Fibroids are non-cancerous growths that occur on the walls of a woman’s uterus. Fibroids are common in premenopausal women and often cause no significant symptoms. However, depending on how large a fibroid is and where it is located, pain and heavy bleeding may become too much for some women to deal with and, in rare cases, the fibroid can lead to problems with fertility. For those seeking relief, uterine fibroid embolization (UFE) is a minimally invasive treatment that blocks the blood flow to the fibroid to shrink it over time.
Why uterine fibroid embolization is performed
Few women with fibroids elect to undergo treatment. However, when physical symptoms are significant and a woman’s gynecological provider recommends treatment, UFE is often the procedure of choice.
UFE is a safe and well-tolerated procedure performed by an interventional radiologist. More than 80% of patients have success with UFE for alleviating their symptom, addressing issues such as:
Heavy menstrual periods that can lead to anemia
Pain in the pelvis area or up and down the backs of the legs
Pain during sexual intercourse
Abdominal pressure that can result in frequent urination, constipation, and bloating
What to expect during uterine fibroid embolization
UFE is performed under conscious sedation. The interventional radiologist locates the patient’s femoral artery in her leg and numbs the area with local anesthesia. A needle is used to create a pathway for a catheter (thin plastic tube) to be threaded through the artery to reach the uterine artery. X-ray guidance with contrast dye (to improve image quality) helps the physician clearly see veins and bloodflow during UFE, which improves precision and safety.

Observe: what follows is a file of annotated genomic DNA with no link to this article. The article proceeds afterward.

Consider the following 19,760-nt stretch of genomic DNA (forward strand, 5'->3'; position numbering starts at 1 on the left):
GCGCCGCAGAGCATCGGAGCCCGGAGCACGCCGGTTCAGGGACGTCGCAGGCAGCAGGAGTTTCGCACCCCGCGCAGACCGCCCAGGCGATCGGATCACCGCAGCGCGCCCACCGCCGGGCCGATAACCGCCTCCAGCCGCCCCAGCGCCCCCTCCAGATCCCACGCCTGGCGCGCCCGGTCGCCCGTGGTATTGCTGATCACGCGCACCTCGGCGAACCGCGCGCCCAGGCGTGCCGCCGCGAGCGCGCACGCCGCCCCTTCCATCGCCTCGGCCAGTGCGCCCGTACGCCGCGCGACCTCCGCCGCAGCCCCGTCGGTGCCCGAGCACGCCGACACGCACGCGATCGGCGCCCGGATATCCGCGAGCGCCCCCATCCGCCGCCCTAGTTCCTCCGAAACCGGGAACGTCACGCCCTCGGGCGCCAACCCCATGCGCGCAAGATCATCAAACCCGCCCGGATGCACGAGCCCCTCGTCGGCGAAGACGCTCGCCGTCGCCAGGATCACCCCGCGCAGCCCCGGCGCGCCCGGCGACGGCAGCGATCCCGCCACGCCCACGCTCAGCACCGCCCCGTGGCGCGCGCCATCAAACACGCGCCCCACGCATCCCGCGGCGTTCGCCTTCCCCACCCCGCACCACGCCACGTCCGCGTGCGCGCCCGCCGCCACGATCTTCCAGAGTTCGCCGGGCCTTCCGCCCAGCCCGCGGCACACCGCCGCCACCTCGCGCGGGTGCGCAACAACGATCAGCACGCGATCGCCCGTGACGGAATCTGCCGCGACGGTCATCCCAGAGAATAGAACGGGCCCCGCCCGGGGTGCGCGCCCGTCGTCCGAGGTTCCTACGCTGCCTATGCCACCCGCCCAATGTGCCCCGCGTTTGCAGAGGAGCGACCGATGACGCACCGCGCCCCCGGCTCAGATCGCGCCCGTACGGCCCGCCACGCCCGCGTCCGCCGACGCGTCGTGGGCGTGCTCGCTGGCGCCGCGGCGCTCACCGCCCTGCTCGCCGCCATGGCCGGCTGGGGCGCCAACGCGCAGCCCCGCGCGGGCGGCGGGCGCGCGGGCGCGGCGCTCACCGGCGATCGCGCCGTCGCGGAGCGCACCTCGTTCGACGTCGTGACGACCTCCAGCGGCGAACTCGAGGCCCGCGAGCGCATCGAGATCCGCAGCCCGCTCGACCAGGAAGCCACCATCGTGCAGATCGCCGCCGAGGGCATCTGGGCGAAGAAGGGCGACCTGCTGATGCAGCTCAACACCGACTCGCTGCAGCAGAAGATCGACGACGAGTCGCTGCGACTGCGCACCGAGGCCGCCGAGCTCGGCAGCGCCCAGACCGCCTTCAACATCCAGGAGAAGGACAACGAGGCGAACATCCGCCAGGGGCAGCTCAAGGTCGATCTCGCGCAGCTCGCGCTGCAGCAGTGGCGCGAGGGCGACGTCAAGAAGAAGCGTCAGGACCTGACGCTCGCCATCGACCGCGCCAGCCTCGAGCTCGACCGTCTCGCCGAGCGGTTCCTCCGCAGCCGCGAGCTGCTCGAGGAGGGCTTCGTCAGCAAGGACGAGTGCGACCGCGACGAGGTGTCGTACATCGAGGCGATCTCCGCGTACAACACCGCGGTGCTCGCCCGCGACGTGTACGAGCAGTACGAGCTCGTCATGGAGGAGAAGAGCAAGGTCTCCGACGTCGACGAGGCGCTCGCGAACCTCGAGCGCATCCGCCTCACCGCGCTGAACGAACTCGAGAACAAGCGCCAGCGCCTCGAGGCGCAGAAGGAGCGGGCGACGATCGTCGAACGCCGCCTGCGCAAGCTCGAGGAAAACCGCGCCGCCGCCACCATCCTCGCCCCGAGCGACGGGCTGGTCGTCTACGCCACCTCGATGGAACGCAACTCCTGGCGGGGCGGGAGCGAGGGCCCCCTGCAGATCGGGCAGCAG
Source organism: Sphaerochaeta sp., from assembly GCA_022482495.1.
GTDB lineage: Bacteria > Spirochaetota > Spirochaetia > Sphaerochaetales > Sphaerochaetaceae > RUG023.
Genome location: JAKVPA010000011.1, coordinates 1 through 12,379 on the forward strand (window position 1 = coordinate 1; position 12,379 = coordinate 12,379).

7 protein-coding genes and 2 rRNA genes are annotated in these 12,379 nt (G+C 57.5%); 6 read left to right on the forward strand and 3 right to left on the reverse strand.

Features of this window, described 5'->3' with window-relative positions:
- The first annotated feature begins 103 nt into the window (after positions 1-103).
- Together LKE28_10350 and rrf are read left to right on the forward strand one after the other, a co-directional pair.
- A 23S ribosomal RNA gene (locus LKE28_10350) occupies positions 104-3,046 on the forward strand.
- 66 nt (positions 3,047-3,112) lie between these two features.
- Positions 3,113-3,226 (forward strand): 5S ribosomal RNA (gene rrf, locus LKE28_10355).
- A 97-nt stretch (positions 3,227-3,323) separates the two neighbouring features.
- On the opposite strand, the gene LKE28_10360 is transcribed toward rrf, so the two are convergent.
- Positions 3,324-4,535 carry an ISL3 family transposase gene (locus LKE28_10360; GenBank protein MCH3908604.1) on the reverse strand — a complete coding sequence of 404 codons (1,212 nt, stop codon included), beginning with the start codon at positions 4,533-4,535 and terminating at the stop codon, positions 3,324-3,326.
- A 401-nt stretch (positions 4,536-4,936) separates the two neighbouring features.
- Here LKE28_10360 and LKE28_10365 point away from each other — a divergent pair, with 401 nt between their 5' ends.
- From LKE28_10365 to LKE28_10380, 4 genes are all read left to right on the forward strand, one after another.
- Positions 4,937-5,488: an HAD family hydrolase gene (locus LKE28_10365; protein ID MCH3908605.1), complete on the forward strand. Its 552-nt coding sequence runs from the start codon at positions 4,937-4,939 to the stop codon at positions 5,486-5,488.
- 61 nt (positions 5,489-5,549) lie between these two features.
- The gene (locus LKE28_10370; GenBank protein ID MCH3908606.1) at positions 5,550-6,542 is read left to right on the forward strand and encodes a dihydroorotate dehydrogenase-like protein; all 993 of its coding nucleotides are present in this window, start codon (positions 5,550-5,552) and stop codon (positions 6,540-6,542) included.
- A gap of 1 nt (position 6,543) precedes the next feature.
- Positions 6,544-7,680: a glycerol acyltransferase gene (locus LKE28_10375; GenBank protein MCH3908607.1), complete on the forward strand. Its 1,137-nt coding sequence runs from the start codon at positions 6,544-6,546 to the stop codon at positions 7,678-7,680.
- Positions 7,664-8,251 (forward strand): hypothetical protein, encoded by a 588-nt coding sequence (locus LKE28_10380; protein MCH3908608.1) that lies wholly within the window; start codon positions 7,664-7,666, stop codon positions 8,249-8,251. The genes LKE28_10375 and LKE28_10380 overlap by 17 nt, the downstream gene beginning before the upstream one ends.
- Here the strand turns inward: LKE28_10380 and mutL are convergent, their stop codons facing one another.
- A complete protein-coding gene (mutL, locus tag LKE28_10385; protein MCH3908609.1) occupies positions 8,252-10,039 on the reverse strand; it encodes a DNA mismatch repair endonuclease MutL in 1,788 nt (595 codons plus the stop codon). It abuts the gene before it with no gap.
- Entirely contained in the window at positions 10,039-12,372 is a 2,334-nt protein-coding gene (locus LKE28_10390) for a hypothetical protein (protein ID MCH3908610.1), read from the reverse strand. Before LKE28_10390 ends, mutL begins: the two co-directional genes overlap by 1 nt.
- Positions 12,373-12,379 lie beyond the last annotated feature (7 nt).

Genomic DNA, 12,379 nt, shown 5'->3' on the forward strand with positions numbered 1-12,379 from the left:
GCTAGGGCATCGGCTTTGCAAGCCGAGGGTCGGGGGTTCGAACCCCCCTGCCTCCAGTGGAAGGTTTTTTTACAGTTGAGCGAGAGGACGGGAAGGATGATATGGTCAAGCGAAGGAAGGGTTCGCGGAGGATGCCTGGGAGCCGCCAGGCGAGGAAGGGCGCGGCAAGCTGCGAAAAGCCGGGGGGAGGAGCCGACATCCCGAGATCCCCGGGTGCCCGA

Once the uterine artery is accessed, the embolization process begins. Tiny particles are slowly released through the catheter and into the artery. The grain-sized particles flow directly to the fibroid, inserting themselves in its blood vessels. This creates a blockage of blood flow to the fibroid, causing the cells to atrophy, or die.
Risks and benefits of uterine fibroid embolization
UFE is a tolerable procedure that is effective at improving the pain, pressure, and bleeding that can accompany a fibroid. As with any procedure, there can be complications. Though rare, these may include:
Artery damage (from the catheter insertion)
Damage to the ovaries or uterus
Women may be concerned about longer-term effects of x-rays on the quality of their eggs if they are planning to have children. The radiation exposure during the procedure is low, but women should discuss their concerns with their provider.
How to prepare for uterine fibroid embolization
The care team will talk with the patient about current medications and identify any medications that will need to be paused prior to the embolization. Patients will also be instructed on when to stop eating and drinking ahead of the scheduled procedure. Most women have an overnight hospital stay for observation and go home the following day, and should plan accordingly.
Post uterine fibroid embolization
Pelvic cramps are common immediately following a UFE. Pain medicine will be given during the in-hospital recovery period. These cramps may be strong at times and last for up to two weeks.
UFE often leads to menstrual changes. For some women, monthly bleeding is much lighter or stops altogether. For others, the first post-procedure menstrual cycle may have heavier flow with more pain than usual, but both issues should resolve over time.
As the embolization works and the fibroid starts to atrophy, some patients will experience passing the actual fibroid tissue, depending on the size and location of the growth. Women experiencing ongoing heavy bleeding should contact their physician for a follow-up exam.
Most women feel fully recovered within two weeks after UFE. The majority will experience improved symptoms in the months following the embolization, as the fibroid growth shrinks. Fibroids may return in a small percentage of patients. In those cases, a repeat procedure may be recommended.
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